Numerous officials familiar with the information cautioned Thursday night that while the threat is specific and worrisome, it is based on raw intelligence that is unconfirmed. Law enforcement agencies across the Eastern Seaboard were scrambling to determine how serious the danger is and to find any possible terrorist plotters.
Yet the mere prospect of an attack to coincide with such a sacred anniversary sparked jitters in New York and Washington, where President Obama was briefed Thursday morning and updated throughout the day, even as he prepared to address a joint session of Congress.
Members of Congress were also briefed on what law enforcement and intelligence officials described as the first specific and credible threat related to the anniversary of the attacks on the World Trade Center and the Pentagon. The concern was amplified by the knowledge that before he was killed in May, Osama bin Laden had seemed fixated on attacking the United States again on or around Sept. 11.
“As we know from the intelligence gathered from the [bin Laden] raid, al-Qaeda has shown an interest in important dates and anniversaries, such as 9/11,’’ said Matthew Chandler, a spokesman for the Department of Homeland Security. “In this instance, it’s accurate that there is specific, credible but unconfirmed threat information.’’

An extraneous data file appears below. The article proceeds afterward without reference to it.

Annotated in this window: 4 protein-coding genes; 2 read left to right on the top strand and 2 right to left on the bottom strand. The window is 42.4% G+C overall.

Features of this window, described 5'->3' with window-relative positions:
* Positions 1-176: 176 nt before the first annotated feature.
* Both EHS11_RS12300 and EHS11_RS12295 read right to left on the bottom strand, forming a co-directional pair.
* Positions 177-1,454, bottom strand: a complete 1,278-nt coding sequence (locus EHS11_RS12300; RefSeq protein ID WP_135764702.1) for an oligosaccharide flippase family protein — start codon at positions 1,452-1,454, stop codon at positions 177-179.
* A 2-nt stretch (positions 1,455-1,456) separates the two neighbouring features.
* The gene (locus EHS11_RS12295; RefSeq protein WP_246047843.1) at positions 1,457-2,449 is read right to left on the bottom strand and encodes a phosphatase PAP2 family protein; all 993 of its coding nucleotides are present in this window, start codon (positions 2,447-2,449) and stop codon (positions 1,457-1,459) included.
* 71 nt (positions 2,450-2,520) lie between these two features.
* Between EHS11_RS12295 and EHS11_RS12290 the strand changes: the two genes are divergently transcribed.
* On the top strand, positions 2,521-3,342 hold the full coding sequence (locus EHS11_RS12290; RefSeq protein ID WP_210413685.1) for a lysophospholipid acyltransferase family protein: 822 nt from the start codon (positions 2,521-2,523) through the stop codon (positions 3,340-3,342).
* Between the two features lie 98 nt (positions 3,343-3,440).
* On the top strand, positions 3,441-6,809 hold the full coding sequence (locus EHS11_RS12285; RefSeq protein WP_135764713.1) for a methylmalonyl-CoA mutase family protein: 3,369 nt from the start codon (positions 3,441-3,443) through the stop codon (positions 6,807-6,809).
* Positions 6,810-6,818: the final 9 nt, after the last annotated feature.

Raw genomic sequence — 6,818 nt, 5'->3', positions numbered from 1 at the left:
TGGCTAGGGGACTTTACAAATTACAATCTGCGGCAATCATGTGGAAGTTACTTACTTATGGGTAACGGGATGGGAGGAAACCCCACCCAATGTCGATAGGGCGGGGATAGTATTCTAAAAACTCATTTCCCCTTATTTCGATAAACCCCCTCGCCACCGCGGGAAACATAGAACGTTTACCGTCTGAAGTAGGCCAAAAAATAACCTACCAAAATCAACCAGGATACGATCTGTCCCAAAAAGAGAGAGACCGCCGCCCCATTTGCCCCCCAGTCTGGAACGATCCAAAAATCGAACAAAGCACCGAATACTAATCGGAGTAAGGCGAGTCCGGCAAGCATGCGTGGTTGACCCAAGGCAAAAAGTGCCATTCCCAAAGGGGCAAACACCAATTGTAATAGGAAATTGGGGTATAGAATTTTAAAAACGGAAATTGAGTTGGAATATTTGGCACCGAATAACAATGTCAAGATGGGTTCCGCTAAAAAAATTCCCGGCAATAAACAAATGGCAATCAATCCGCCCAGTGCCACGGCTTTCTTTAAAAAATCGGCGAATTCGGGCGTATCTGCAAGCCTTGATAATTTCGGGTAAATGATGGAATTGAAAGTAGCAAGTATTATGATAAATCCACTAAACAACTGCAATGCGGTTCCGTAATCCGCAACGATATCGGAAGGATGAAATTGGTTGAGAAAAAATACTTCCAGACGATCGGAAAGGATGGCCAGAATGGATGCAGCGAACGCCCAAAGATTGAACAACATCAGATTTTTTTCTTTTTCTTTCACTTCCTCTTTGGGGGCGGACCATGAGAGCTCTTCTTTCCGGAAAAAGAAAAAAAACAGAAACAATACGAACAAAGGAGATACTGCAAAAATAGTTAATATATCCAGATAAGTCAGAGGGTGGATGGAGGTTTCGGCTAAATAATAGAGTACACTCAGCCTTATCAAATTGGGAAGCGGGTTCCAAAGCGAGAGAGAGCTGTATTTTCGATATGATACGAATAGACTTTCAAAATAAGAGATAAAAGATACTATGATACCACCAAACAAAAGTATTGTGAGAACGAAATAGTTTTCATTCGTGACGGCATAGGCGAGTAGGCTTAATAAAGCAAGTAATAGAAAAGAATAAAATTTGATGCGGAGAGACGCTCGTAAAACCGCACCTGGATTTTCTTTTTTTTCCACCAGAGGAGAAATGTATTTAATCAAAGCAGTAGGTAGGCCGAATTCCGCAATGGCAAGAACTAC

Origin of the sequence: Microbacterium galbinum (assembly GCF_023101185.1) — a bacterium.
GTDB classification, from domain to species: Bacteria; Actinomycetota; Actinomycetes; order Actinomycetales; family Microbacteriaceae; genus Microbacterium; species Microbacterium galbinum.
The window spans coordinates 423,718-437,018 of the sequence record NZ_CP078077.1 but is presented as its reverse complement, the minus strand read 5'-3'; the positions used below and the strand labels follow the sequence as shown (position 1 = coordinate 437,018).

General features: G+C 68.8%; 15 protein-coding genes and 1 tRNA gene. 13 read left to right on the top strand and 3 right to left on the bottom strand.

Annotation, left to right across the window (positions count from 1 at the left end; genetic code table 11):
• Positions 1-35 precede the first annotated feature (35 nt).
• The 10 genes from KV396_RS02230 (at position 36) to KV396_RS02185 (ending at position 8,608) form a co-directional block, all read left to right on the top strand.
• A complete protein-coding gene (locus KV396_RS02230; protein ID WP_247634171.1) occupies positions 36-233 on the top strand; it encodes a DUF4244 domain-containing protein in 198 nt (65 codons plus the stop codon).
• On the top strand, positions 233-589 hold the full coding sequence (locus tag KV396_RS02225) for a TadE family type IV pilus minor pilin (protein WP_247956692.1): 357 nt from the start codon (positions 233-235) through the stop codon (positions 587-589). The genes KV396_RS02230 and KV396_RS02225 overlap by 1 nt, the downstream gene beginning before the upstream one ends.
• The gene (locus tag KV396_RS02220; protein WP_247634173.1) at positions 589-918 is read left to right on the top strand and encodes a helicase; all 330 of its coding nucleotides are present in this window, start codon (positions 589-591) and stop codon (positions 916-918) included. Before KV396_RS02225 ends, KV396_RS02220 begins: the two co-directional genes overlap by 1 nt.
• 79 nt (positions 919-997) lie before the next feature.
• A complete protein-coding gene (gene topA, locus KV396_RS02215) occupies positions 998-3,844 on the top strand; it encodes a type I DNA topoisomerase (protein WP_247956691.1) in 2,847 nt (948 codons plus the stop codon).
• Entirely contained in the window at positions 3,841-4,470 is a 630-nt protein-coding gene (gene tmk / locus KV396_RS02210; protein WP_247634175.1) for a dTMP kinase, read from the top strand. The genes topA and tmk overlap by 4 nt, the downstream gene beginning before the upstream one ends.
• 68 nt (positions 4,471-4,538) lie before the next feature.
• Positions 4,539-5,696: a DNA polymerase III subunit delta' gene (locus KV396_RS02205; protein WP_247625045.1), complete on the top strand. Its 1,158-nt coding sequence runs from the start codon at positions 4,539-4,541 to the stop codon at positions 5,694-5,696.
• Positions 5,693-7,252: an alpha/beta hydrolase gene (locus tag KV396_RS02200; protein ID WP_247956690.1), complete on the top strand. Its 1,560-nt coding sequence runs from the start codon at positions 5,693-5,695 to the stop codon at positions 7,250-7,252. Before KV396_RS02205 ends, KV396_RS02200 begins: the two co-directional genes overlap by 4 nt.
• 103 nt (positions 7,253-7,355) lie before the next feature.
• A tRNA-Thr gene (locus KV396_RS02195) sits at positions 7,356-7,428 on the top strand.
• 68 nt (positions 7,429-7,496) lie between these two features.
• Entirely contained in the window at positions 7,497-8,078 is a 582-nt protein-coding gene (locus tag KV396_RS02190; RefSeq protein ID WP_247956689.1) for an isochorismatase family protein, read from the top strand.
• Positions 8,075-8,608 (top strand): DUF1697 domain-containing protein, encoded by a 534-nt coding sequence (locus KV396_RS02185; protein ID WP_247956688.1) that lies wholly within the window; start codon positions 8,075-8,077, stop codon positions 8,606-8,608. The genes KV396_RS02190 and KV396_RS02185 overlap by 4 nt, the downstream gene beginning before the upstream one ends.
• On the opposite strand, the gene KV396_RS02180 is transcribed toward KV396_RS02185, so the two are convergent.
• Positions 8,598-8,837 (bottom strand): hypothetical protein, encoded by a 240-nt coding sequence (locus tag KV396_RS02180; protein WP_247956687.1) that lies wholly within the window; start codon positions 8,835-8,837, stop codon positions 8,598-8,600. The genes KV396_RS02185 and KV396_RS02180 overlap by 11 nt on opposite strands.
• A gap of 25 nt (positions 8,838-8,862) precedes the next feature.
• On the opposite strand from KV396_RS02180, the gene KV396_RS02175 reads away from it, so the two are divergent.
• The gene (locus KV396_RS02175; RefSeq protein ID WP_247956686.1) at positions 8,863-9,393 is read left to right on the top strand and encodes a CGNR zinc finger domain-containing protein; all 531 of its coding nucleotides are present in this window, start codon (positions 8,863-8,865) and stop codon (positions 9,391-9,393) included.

“We continue to ask the American people to remain vigilant as we head into the weekend,’’ he said.
The new intelligence came as security was already being ramped up nationwide, particularly in New York, where Obama and former president George W. Bush are scheduled to mark the anniversary on Sunday at Ground Zero inside what police call a “frozen zone.’’ Police are planning to cordon off the area for several blocks in all directions, forcing even residents to be escorted by police officers to their apartments.
With the latest news, officials vowed Thursday night to tighten security even further.
New York authorities said they would reinforce patrols across the city, paying special attention to bridges, tunnels and other transportation hubs, and use even more bomb-sniffing dogs.
“Over the next few days, we should all keep our eyes wide open,’’ Mayor Michael R. Bloomberg (I) said at a news conference. But he urged New Yorkers not to change their daily routines, vowing that he would take the subway to work Friday morning.
In Washington, Police Chief Cathy L. Lanier said the public should expect increased security measures and more stopped vehicles.
Police officials activated 12-hour shifts in response to the possible threat and will continue the extended duty indefinitely, officials said. Officers will be passing out fliers to city businesses and storefronts, advising the public to alert authorities about abandoned or suspicious vehicles or suspicious people who are loitering.